A stoplight started this whole adventure. One measly stoplight on a back road in Australia started it. The car filled with laughter when I saw the opening in the traffic and encouraged my dad to take it. Looking up I realized my mistake, the light was red, but not being used to stoplights, I had not even thought of looking for one. I just figured if the traffic was not coming, we should take the opportunity. That was my first inkling that I would have a tough time adjusting to the technical life of the Western world.

Hi, my name is Amy and I spent my Junior High and High School years in Papua New Guinea. I loved the missionary kid life. I had close friends. We made crazy memories. I loved traveling. I loved the adventure of it all. But when I returned to the United States, my passport country, I realized the difficult adjustment that was ahead of me. It was hard always feeling like I did not understand things that everyone else understood. Two boys in my art class loved teaching me about things; they thought it was hilarious that I did not know what the national time for smoking pot is, or what many of the drugs are called, or even what some of the swear words were. Even though they were horrible influences, they helped me understand a lot of the things that I did not yet know. My Webster’s dictionary also helped explain things I did not understand. And, finally painful trial and error rounded out my education.

I wish I had an older sister to guide me along the path. Someone who could walk me through the process of automated checkouts at WalMart, tell me what things meant, and help me through the transitions. I did not. I am now that older sister for my siblings. And, hopefully I can be that older sister for you. I survived. I want to help you survive to. So pretend I am your favorite big sister and that I am with you when you encounter all of these situations, helping you through them. I wish I could go with you to the store and help you pick out some clothes that are cool enough to help you not stand out too much. I wish I could talk to you in person. But, since I cannot, I hope this will do.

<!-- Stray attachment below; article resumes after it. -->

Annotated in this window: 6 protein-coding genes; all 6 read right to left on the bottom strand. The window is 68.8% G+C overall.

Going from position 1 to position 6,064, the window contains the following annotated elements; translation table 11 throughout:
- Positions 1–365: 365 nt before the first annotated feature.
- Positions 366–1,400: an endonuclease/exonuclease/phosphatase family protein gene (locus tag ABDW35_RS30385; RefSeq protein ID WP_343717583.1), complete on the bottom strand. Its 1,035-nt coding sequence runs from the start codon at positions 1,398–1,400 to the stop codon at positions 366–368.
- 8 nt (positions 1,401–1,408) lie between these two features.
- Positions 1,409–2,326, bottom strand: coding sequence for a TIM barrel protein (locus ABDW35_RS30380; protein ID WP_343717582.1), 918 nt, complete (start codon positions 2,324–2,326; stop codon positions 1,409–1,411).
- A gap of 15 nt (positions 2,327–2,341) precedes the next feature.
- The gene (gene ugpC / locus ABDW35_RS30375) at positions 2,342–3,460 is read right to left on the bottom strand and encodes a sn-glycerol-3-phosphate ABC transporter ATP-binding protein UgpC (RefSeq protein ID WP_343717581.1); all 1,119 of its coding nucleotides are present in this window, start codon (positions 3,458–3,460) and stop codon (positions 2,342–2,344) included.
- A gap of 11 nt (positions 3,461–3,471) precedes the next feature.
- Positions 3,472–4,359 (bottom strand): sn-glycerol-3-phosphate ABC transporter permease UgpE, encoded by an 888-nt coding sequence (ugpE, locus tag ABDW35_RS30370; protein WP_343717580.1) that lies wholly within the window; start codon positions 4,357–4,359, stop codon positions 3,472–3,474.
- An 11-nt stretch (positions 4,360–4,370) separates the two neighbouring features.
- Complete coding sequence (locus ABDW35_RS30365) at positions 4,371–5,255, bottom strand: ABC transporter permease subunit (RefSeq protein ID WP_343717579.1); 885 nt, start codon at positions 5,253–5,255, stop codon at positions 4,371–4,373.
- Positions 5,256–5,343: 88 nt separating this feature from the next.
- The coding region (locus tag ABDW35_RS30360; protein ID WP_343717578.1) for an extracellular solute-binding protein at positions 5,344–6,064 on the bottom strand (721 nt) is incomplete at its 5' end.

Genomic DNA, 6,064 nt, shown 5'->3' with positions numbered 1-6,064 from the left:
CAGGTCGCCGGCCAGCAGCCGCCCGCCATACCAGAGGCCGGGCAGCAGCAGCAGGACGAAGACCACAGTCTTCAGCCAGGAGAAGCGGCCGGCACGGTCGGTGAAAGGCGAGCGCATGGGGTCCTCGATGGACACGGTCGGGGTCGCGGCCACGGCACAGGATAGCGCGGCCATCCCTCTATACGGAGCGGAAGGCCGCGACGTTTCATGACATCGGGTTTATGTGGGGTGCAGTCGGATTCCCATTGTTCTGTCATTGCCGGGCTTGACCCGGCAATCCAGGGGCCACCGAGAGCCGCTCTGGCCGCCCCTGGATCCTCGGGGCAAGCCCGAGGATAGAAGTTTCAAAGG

Understanding (or more appropriately “hoping”) that my blog will be read by more then just missionary kids, I have decided to use the term travelers to denote those of us who have lived most of our lives in cultures that do not have the same luxuries that Western countries enjoy. The term third culture kid was coined by Dave Pollock and is an excellent one for explaining the odd phenomenon of kids like us who are neither part of our home country, nor of our host country, but who have a third culture entirely. But, for the sake of copyrights and such, I won’t use this term. So from here on out I will use traveler. I think it strangely poetic since that is what many of us feel like, travelers and strangers in this world.

If you have comments, corrections, or ideas for things that you would like to see here, please write. I don’t want this to be static or one sided. I want this to be a give and take; and exchange of ideas. Happy reading.


3 Responses to “Backstory”

  1. Miranda said

    thanks for being that great older sister Amy. you did a marvelous job. I now feel that my clothes fit in and I no longer have that terror of not fitting it. Love ya, your younger sister.

  2. Nathan said

    Hahaha…I still remember that stoplight. Funny thing is it took me even longer to figure out why people were laughing. Of course I couldn’t see the light from where I was in the back, but it is still funny.

  3. Miranda said

    I remember thinking with Amy … yeah, why are we not going?

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